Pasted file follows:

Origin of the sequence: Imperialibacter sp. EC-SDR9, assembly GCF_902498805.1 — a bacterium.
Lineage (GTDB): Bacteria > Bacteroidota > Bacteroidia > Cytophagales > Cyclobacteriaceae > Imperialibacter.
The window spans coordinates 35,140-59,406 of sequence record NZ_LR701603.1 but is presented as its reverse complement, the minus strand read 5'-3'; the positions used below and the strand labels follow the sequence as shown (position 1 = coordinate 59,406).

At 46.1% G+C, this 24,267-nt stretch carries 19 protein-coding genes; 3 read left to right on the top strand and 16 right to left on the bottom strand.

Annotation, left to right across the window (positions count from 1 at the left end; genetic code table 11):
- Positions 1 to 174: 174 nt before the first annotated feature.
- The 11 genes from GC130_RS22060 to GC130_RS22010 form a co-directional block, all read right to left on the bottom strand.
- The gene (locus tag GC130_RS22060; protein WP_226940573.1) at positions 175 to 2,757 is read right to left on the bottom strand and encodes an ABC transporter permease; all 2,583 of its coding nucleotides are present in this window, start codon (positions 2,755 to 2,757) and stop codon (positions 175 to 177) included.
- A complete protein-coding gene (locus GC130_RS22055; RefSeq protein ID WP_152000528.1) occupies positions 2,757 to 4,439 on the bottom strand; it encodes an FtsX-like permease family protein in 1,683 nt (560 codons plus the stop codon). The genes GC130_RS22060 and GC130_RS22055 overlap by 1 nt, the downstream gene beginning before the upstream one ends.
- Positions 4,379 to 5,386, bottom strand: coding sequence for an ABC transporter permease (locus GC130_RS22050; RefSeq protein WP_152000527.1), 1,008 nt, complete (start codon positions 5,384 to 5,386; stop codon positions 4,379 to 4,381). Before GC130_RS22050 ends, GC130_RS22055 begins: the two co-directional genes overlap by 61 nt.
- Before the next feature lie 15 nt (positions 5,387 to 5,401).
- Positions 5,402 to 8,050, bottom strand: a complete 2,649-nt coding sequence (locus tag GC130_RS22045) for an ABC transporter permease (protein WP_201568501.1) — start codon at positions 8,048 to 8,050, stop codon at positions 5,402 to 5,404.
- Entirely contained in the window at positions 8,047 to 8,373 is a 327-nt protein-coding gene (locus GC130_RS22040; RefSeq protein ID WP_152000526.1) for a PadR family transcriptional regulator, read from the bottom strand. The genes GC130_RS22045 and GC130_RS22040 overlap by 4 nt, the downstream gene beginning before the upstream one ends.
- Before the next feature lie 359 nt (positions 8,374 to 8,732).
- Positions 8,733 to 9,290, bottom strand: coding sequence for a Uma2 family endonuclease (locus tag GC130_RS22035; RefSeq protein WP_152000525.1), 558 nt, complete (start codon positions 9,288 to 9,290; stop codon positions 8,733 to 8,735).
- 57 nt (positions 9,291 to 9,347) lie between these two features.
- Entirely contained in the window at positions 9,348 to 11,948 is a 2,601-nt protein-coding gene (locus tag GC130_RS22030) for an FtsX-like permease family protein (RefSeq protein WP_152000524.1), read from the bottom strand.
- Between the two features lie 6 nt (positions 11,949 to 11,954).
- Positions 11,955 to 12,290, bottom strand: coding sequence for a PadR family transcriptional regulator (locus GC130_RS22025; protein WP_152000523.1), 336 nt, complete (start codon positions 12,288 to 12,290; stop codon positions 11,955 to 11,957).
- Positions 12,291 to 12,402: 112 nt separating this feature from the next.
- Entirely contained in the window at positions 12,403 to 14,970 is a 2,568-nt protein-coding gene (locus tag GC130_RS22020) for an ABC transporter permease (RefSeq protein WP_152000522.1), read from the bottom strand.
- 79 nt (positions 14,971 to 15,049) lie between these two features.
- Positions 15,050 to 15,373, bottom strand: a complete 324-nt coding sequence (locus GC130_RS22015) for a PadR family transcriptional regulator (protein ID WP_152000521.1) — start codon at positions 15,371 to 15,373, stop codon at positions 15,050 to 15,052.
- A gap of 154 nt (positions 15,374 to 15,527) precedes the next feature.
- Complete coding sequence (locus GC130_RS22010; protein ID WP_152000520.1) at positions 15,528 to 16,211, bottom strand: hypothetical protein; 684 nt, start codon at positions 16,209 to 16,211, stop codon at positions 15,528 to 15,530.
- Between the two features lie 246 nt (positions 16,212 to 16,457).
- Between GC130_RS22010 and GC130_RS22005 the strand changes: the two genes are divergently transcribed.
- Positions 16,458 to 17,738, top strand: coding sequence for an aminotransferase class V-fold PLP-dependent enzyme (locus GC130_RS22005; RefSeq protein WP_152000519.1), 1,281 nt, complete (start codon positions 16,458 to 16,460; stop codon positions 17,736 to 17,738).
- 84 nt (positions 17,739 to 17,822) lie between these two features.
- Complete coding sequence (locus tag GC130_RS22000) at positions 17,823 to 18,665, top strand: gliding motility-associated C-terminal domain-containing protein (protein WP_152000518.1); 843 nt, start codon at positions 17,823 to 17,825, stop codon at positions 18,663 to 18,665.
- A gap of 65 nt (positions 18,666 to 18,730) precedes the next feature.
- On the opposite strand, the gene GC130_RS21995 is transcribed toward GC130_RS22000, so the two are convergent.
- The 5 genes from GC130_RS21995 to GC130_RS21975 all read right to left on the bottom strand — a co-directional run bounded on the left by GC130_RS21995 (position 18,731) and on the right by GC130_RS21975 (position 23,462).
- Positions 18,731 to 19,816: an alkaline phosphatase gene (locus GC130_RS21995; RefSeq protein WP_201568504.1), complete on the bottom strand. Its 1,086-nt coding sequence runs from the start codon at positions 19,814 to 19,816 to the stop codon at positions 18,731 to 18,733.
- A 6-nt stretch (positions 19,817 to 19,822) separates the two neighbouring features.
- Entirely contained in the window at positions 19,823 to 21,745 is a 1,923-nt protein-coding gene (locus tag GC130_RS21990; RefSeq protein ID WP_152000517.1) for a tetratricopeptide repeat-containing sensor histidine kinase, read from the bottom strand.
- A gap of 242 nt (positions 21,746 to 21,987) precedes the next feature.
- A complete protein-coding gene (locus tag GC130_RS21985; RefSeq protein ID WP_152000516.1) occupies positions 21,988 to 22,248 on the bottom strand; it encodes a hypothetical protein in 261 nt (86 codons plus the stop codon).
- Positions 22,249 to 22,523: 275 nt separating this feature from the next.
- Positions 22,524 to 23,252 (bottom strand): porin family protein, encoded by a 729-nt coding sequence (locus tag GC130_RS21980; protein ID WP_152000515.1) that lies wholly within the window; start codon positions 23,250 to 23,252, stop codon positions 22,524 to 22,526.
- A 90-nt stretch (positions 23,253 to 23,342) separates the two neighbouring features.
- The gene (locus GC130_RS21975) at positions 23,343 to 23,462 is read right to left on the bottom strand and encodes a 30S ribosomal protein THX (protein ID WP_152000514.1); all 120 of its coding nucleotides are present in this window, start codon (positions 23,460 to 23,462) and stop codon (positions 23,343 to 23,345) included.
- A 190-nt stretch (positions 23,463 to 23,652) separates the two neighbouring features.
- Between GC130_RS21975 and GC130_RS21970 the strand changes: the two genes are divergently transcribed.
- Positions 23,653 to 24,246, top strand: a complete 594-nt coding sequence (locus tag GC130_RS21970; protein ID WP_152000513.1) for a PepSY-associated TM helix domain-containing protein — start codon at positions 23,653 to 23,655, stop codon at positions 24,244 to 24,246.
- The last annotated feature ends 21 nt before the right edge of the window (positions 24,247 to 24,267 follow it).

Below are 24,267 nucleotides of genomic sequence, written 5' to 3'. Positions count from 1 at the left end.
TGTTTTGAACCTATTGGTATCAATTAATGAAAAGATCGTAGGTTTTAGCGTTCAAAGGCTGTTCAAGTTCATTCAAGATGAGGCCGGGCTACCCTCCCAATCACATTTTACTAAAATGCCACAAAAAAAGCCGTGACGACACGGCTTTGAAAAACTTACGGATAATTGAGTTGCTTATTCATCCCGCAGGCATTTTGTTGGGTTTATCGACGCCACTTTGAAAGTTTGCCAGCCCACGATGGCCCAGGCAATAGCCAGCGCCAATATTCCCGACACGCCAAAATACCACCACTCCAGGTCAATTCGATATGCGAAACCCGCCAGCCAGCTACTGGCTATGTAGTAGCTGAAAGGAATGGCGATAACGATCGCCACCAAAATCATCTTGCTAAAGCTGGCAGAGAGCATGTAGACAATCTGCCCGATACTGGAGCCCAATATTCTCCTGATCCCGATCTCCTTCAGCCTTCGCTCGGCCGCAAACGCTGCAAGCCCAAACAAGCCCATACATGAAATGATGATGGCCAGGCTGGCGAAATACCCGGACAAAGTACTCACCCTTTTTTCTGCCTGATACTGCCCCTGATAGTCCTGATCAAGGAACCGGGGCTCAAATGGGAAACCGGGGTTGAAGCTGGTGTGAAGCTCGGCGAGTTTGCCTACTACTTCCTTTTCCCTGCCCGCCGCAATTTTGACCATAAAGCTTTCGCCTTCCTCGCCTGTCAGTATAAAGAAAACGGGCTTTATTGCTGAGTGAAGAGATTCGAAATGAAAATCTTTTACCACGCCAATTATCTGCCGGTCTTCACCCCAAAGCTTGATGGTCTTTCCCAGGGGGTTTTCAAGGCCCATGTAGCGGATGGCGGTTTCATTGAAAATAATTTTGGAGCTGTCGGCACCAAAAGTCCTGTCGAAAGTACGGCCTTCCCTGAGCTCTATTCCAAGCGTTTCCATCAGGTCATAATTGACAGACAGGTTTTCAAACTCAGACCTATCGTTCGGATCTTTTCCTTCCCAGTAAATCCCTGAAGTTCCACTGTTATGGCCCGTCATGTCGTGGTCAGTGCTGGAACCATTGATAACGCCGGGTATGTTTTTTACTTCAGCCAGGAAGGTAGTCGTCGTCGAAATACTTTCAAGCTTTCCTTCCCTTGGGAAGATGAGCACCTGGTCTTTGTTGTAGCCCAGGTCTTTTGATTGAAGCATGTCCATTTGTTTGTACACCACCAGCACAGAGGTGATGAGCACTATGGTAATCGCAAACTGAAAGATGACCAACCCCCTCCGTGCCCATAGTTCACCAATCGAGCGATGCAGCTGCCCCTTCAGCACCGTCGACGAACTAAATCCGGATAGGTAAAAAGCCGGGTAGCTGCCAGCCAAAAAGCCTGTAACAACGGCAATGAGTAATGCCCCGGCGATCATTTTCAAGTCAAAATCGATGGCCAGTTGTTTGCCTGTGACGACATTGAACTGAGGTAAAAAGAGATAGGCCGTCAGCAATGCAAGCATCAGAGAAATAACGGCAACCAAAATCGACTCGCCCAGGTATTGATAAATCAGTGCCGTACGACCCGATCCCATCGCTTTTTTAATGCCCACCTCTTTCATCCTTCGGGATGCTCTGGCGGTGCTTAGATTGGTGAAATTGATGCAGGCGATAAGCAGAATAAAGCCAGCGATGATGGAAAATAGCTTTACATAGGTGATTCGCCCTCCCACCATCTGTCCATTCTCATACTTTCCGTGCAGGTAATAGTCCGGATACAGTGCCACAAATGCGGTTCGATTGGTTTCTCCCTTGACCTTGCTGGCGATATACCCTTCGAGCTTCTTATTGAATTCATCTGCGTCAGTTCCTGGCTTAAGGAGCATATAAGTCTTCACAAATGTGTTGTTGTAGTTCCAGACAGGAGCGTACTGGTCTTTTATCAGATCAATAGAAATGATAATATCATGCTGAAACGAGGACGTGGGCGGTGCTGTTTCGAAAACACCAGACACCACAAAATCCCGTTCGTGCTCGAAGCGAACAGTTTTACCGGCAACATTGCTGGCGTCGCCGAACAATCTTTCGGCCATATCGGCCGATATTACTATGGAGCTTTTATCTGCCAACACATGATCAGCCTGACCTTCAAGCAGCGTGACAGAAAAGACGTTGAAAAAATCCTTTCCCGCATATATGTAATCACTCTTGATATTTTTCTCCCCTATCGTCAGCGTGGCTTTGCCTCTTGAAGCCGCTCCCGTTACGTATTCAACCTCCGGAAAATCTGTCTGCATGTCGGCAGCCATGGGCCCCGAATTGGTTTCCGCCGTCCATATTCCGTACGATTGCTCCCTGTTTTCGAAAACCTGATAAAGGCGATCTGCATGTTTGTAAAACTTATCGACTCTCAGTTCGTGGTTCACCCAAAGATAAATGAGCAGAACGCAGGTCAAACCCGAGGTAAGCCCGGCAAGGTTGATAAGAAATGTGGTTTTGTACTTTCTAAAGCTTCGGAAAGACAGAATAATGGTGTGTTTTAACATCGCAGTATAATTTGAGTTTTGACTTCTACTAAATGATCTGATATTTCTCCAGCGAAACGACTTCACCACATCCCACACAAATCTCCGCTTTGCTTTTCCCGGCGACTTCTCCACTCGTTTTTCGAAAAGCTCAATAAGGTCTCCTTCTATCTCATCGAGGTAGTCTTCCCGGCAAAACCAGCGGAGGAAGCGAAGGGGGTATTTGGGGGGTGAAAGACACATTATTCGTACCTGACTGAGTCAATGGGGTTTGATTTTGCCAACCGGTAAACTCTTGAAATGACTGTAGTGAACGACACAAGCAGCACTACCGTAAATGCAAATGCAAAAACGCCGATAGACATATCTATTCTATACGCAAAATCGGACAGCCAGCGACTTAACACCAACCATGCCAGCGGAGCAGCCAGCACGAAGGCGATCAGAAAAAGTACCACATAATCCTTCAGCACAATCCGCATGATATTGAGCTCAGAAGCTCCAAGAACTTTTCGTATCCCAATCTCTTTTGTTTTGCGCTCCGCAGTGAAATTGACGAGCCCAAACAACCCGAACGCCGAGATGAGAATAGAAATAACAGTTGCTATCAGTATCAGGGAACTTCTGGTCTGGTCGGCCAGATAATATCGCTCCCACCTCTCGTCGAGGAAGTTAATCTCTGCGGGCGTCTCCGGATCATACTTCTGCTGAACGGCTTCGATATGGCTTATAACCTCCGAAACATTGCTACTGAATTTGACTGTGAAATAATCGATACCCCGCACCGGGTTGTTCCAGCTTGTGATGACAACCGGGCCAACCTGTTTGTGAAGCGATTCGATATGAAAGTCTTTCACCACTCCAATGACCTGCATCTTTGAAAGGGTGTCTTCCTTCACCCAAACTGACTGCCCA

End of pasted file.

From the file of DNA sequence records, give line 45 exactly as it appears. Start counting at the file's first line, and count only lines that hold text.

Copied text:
- Positions 23,653 to 24,246, top strand: a complete 594-nt coding sequence (locus tag GC130_RS21970; protein ID WP_152000513.1) for a PepSY-associated TM helix domain-containing protein — start codon at positions 23,653 to 23,655, stop codon at positions 24,244 to 24,246.